Organic Sugar Pie Pumpkins
Sugar pie pumpkins are most commonly used for baking. Roast pumpkin, scoop out and puree cooked flesh, then combine with eggs, cream, sugar and spices and bake into pie.
Ambrosia apples are a medium to large bi-colored variety, with butter-yellow skin that is blushed with red.
Inventory, lb : 0
The Pepino has a light-yellow to light-green skin, streaked with purple vertical striping. The flesh, when ripe is golden yellow with a narrow seed cavity. The Pepino is entirely edible: skin, flesh, pulp and seeds. The yellow interior is fine-grained and sweetly aromatic, intensifying as it ripens. Its flavor can be described as a mix of banana and pear, with a slightly bitter bite. Its size is inconsistent and can be as small as a plum or as large as a papaya. For optimum sweetness Pepino should be picked at peak of ripeness. Care must be taken when handling Pepino fruits as once ripe they are delicate and easily prone to bruising.
Pepino make sporadic appearances in the marketplace beginning in spring.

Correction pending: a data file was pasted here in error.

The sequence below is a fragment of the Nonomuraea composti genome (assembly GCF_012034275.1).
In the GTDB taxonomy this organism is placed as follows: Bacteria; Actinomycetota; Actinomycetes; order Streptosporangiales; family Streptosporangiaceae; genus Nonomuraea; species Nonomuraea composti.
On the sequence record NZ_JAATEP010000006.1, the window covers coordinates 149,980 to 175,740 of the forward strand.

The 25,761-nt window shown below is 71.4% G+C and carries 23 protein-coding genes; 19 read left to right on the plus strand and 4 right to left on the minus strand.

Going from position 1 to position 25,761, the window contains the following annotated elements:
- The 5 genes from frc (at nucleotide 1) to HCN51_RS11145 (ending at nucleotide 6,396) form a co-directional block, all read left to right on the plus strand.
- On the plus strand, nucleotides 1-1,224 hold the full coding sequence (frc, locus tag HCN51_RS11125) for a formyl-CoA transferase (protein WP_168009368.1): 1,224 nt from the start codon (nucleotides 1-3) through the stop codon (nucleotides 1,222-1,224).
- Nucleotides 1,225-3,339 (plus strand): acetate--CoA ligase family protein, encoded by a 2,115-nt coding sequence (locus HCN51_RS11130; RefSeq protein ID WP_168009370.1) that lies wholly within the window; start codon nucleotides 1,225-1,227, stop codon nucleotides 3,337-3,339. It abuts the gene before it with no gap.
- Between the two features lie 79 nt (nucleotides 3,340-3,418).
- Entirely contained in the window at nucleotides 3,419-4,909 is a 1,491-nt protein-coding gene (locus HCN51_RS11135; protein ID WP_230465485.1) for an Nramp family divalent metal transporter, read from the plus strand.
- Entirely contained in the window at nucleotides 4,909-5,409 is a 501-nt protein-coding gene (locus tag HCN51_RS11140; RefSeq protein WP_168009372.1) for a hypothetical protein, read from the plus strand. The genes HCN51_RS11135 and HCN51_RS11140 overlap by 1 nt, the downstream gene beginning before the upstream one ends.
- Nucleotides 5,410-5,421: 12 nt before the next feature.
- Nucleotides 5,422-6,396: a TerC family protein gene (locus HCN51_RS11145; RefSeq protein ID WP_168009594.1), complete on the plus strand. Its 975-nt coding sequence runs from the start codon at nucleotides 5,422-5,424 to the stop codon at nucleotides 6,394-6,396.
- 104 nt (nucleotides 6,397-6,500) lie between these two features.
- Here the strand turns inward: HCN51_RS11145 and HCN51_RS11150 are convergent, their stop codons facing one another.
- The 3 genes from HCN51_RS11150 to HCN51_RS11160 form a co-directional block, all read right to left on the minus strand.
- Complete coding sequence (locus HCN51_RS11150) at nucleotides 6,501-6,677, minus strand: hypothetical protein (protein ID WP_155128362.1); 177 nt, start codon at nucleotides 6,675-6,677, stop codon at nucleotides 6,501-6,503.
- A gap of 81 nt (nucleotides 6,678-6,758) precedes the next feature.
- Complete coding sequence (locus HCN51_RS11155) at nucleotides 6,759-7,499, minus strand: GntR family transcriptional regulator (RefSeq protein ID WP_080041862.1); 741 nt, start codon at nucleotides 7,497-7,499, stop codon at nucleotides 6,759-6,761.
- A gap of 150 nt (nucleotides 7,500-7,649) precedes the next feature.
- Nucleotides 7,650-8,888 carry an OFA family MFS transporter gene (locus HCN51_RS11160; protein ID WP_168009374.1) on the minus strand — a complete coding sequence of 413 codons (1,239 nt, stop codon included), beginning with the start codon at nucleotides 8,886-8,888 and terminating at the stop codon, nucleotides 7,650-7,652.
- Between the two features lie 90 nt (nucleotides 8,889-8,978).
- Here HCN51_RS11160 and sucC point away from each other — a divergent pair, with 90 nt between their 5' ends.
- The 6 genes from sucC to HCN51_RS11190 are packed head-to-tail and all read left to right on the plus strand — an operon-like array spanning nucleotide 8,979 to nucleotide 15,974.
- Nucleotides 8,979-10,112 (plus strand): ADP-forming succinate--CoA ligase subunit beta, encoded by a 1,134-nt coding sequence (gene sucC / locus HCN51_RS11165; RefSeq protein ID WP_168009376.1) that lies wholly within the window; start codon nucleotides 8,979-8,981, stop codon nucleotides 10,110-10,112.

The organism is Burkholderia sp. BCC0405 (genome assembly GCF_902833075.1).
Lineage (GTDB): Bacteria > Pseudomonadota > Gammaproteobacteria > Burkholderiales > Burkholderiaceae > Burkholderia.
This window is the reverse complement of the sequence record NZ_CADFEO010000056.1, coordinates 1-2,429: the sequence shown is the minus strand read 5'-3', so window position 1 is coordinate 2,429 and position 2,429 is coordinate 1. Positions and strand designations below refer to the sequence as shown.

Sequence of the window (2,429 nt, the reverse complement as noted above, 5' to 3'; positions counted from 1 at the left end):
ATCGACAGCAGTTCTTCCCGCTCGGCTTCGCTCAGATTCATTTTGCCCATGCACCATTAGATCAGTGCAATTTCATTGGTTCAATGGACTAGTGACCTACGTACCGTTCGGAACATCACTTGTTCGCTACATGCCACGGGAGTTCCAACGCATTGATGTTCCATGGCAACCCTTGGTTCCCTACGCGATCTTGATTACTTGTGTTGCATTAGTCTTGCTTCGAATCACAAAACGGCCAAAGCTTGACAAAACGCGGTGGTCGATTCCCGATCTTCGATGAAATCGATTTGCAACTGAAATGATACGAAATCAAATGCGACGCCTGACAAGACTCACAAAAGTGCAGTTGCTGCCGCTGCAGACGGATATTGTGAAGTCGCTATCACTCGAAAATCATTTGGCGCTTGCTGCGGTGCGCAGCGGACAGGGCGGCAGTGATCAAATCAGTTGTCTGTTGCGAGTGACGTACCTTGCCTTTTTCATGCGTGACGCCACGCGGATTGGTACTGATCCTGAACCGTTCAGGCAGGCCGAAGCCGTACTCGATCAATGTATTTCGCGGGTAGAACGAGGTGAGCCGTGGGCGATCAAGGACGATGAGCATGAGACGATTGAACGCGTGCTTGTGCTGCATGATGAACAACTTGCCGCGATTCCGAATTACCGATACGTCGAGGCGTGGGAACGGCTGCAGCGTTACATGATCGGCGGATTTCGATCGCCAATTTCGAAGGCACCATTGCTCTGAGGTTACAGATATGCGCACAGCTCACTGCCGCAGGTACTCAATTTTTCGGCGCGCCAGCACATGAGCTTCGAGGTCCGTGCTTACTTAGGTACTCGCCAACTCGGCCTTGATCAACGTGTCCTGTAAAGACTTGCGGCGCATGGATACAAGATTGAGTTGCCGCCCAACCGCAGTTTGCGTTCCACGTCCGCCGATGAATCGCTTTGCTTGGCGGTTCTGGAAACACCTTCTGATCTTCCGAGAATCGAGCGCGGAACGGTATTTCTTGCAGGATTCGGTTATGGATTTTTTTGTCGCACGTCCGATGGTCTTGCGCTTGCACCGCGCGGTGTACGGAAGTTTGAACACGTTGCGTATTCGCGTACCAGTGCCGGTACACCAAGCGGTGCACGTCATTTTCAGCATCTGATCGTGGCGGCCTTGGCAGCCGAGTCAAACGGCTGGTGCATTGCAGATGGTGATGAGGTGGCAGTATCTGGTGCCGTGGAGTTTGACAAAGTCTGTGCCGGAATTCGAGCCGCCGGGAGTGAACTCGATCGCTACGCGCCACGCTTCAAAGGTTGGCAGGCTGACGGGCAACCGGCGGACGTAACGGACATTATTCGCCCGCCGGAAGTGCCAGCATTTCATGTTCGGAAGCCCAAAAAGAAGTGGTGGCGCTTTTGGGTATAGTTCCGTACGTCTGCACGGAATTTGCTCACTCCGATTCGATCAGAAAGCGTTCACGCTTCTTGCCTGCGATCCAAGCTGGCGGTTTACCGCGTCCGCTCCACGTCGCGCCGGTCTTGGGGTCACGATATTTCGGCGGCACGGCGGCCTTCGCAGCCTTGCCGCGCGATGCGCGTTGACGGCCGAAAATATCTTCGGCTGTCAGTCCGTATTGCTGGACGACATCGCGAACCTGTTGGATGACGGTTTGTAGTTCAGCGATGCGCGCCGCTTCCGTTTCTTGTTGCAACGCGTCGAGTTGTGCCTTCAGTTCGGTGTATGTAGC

The word "Pepino" is Spanish for cucumber and appears to be universal with slight variations of spelling or added epithets, such as "Pepino Dulce" or Sweet cucumber. Other names include tree melon and melon pear. This name "Pepino" is also used in parts of South America for the cassabanana. It is the fruit of a small evergreen shrub. In fact, it is commonly mis-labeled as a melon, when it actually is classified as a berry within the Solanaceae or nightshade family, ie: tomatoes, potatoes, eggplants.
The skin of the Pepino is edible but if tough and unpalatable it can easily be peeled away. Ripen at room temperature. Pair with lemons or limes, sweet basil, honey, chiles, chayote and coconut. Serve in fresh salads and sauces. Halve and serve fresh as a dessert or breakfast dish. Store ripe Pepino in a plastic bag in the refrigerator up to three days.
Native to temperate Andean areas of Chile and Peru, Pepino are also cultivated in other regions of South and Central America, Australia, New Zealand and the United States. Pepino is documented as being grown in California in San Diego prior to 1889 and in Santa Barbara in 1897. Pepino will do well in fertile, well drained soils and in sunny, frost free climates.
Recipes that include Pepinos. One is easiest, three is harder.
|Exquisite Corner||Pepino Melon Dal Curry|
People have spotted Pepinos using the Specialty Produce app for iPhone and Android.
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